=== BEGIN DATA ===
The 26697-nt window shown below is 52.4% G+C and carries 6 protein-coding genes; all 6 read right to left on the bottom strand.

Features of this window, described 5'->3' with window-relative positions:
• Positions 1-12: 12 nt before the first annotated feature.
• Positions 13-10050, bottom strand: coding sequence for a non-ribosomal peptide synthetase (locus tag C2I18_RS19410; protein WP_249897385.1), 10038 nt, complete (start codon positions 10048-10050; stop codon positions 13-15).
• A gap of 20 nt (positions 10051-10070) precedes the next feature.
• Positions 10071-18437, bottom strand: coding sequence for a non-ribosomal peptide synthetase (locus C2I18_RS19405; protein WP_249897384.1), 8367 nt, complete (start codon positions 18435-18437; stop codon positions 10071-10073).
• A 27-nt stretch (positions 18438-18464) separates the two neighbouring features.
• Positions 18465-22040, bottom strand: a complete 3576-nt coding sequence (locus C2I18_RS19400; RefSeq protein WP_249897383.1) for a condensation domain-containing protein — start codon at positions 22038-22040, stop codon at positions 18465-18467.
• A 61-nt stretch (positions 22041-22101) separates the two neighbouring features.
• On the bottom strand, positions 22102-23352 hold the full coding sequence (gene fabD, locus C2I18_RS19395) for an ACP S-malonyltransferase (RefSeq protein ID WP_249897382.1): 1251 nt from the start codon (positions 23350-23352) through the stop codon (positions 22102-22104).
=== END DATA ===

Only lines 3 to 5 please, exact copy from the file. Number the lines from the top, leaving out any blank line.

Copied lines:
• Positions 1-12: 12 nt before the first annotated feature.
• Positions 13-10050, bottom strand: coding sequence for a non-ribosomal peptide synthetase (locus tag C2I18_RS19410; protein WP_249897385.1), 10038 nt, complete (start codon positions 10048-10050; stop codon positions 13-15).
• A gap of 20 nt (positions 10051-10070) precedes the next feature.